Glastonbury site to be turned into 'family-friendly campsite' this summer

The Glastonbury site is to become a ‘family-friendly campsite’ over the summer after the famous festival was cancelled again due to the coronavirus pandemic.

Hundreds of thousands of music-lovers usually descend on Worthy Farm in Somerset every June but this year is the second time the event will have been put on hold.

Glasto organisers Michael and Emily Eavis have found another use for their farm this year but have warned it will not be a ‘party venue’, with a ban on sound systems.

However, people are welcome to set up picnics and take bike rides across the green fields in South West England.

There will also be plenty to keep children entertained with installations The Kidz’ Field Pink Castle and Green Kids Cadmus Ship being open.

A statement on the Glastonbury website reads: ‘With no festival taking place on Worthy Farm for a second consecutive year in 2021, Michael and Emily Eavis are pleased to invite campers, for one year only, to experience the farm in a way you’ve never been able to before.

‘Over the school holidays, Worthy Farm will become Worthy Pastures – a tranquil, family-friendly campsite which will welcome guests back to basics in nature, with a range of pre-erected, unfurnished bell tents and scout tents available to hire.’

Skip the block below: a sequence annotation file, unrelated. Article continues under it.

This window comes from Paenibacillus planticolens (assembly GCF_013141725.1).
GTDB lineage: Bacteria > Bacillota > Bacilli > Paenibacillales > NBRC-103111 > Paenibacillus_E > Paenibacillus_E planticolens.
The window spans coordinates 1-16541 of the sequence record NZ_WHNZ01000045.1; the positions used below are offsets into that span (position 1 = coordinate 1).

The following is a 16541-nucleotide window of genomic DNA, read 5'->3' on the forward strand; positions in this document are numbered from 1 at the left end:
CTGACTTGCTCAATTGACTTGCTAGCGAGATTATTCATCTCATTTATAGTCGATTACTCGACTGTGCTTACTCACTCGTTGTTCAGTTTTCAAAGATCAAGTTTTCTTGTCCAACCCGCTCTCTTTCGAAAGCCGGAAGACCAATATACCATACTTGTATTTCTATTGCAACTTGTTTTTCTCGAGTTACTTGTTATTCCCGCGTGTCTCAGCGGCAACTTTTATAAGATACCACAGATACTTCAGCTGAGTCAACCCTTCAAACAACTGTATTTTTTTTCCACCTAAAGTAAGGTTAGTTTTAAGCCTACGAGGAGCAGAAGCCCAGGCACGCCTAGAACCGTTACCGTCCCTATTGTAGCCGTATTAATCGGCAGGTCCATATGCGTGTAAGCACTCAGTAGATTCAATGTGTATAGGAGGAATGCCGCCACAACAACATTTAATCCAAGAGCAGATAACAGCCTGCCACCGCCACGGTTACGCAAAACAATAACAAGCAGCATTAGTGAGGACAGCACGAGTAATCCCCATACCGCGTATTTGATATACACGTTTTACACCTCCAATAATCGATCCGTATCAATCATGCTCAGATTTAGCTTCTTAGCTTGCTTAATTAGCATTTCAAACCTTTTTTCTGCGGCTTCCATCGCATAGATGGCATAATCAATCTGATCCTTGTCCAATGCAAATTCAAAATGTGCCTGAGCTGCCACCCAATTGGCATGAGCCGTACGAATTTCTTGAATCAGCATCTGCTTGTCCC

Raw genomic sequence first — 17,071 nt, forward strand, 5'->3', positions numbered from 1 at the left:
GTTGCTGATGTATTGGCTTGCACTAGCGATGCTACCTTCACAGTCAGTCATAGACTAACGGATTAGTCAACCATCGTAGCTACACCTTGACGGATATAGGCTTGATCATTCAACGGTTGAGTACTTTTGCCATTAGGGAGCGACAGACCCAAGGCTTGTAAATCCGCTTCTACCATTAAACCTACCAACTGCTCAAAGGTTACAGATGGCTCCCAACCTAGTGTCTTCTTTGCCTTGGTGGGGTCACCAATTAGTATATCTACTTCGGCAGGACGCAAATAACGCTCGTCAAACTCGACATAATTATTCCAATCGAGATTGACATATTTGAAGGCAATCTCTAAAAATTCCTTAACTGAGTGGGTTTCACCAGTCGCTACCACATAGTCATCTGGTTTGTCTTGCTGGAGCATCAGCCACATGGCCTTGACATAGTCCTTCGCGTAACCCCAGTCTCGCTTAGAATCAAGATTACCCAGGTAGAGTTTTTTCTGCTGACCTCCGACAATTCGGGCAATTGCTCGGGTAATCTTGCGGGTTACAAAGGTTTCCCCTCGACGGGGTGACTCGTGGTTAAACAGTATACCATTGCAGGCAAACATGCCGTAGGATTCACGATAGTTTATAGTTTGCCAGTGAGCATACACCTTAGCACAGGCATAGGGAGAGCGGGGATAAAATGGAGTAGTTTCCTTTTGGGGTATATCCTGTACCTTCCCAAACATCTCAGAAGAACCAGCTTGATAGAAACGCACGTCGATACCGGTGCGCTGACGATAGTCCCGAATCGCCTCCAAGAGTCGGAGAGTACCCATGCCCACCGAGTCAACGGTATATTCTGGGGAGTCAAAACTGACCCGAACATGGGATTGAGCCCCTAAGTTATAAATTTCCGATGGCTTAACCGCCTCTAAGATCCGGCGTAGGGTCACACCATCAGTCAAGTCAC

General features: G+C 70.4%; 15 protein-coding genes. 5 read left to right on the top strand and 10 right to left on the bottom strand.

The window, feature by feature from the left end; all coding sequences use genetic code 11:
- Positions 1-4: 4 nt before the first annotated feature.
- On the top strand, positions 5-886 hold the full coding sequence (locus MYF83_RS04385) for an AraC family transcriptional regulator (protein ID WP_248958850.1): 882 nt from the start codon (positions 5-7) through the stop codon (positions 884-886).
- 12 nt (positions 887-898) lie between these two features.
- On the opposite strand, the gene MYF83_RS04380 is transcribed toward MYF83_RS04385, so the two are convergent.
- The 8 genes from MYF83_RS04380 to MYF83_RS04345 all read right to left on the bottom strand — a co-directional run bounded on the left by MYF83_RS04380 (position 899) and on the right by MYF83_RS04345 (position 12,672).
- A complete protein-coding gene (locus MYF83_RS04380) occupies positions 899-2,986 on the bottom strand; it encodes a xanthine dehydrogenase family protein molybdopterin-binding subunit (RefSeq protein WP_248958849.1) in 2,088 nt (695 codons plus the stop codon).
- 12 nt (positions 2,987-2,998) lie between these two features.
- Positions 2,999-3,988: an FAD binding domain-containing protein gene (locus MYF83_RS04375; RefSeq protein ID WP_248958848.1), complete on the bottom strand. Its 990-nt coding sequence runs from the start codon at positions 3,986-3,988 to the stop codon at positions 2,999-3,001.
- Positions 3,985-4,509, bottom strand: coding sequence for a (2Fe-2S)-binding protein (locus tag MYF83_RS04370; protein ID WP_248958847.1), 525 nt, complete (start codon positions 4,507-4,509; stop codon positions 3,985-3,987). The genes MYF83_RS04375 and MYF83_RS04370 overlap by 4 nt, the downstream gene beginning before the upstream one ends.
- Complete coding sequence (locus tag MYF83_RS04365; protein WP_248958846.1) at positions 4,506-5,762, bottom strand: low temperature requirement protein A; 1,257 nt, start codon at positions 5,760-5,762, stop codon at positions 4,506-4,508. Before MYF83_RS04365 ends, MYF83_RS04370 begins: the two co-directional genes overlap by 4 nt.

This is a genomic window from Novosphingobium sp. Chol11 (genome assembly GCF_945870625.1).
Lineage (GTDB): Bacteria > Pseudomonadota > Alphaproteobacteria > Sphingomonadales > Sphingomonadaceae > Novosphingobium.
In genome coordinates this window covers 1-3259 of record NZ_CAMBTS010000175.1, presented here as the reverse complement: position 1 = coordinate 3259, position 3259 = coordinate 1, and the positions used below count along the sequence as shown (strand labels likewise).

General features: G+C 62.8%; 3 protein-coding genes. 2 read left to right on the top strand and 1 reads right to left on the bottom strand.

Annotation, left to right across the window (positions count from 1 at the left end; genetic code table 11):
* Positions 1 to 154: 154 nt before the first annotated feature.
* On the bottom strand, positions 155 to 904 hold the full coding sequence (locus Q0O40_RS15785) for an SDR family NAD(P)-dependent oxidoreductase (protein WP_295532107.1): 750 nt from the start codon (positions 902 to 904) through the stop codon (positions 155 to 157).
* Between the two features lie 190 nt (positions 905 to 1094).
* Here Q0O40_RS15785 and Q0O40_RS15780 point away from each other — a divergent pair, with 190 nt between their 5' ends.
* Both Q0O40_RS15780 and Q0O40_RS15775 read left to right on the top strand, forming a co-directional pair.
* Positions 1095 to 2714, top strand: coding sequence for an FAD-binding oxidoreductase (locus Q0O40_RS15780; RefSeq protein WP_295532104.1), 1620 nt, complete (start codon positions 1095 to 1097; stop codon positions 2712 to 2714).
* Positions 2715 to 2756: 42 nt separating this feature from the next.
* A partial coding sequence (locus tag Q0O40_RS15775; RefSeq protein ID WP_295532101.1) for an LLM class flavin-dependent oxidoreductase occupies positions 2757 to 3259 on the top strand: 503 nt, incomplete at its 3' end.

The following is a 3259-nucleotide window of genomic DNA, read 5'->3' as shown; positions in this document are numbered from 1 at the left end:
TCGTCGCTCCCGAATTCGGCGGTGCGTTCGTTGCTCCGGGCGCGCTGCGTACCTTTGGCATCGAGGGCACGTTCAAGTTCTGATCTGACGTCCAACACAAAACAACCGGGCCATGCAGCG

Families are able to stay for up to five nights with tickets going on sale from 10am on Saturday 1 May.

Organisers added: ‘This serene, pre-erected campsite will provide a pastoral escape, featuring well-spaced tents, spread across Worthy Farm, with a central village green at Williams Green, hosting the best of local food traders selected by the Glastonbury Festival markets team, along with speciality coffees, a campsite bar and village store selling local produce and freshly baked bread.’

Earlier this month it was announced Glastonbury would receive nearly £1million in government funding after the cancellation of the festival in 2020 and 2021.

The event was awarded £900,000 from the Cultural Recovery Fund and is being supported alongside more than 2,700 organisations with a combined £400m in grants and loans being handed out to help with the impact of the coronavirus pandemic.

It is part of the larger £1.57billion support package announced last July for the entertainment sector.

An announcement from Culture Secretary Oliver Dowden confirmed: ‘Glastonbury Festival will receive £900,000 to help the festival continue in 2021, with two smaller events this year, as well as to carry the festival through to 2022.’

Organisers will be hosting an online event on May 22 with the likes of Coldplay, Haim and Damon Albarn taking to the stage.

On what fans will be getting for their £20 ticket, Emily said: ‘We are going to take you on a journey through all of those spots that you know from Worthy Farm – the woods, the railway line, the stone circle, the pyramid, and it’s going to build into this epic journey around the site into the night.’

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